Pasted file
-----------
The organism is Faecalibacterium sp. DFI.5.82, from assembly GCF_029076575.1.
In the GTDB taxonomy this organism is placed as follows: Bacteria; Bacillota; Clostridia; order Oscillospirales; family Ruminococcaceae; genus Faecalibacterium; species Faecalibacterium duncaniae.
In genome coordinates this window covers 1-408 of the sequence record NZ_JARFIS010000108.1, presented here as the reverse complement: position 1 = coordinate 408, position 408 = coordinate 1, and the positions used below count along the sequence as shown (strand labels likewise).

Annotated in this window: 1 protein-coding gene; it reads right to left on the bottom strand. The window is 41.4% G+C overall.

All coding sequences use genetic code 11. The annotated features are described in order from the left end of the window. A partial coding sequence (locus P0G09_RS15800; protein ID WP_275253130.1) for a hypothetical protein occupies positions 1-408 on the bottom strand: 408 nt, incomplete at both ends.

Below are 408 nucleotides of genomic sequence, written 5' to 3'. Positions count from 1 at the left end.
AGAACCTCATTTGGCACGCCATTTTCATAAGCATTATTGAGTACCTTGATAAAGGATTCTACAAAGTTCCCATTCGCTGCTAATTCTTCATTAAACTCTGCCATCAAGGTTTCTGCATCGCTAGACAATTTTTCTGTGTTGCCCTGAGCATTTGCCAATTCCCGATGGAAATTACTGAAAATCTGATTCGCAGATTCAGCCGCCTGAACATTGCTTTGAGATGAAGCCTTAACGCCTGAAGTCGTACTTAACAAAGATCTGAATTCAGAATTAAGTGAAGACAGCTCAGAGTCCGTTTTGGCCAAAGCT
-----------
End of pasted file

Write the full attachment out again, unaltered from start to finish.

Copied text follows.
The organism is Faecalibacterium sp. DFI.5.82, from assembly GCF_029076575.1.
In the GTDB taxonomy this organism is placed as follows: Bacteria; Bacillota; Clostridia; order Oscillospirales; family Ruminococcaceae; genus Faecalibacterium; species Faecalibacterium duncaniae.
In genome coordinates this window covers 1-408 of the sequence record NZ_JARFIS010000108.1, presented here as the reverse complement: position 1 = coordinate 408, position 408 = coordinate 1, and the positions used below count along the sequence as shown (strand labels likewise).

Annotated in this window: 1 protein-coding gene; it reads right to left on the bottom strand. The window is 41.4% G+C overall.

All coding sequences use genetic code 11. The annotated features are described in order from the left end of the window. A partial coding sequence (locus P0G09_RS15800; protein ID WP_275253130.1) for a hypothetical protein occupies positions 1-408 on the bottom strand: 408 nt, incomplete at both ends.

Below are 408 nucleotides of genomic sequence, written 5' to 3'. Positions count from 1 at the left end.
AGAACCTCATTTGGCACGCCATTTTCATAAGCATTATTGAGTACCTTGATAAAGGATTCTACAAAGTTCCCATTCGCTGCTAATTCTTCATTAAACTCTGCCATCAAGGTTTCTGCATCGCTAGACAATTTTTCTGTGTTGCCCTGAGCATTTGCCAATTCCCGATGGAAATTACTGAAAATCTGATTCGCAGATTCAGCCGCCTGAACATTGCTTTGAGATGAAGCCTTAACGCCTGAAGTCGTACTTAACAAAGATCTGAATTCAGAATTAAGTGAAGACAGCTCAGAGTCCGTTTTGGCCAAAGCT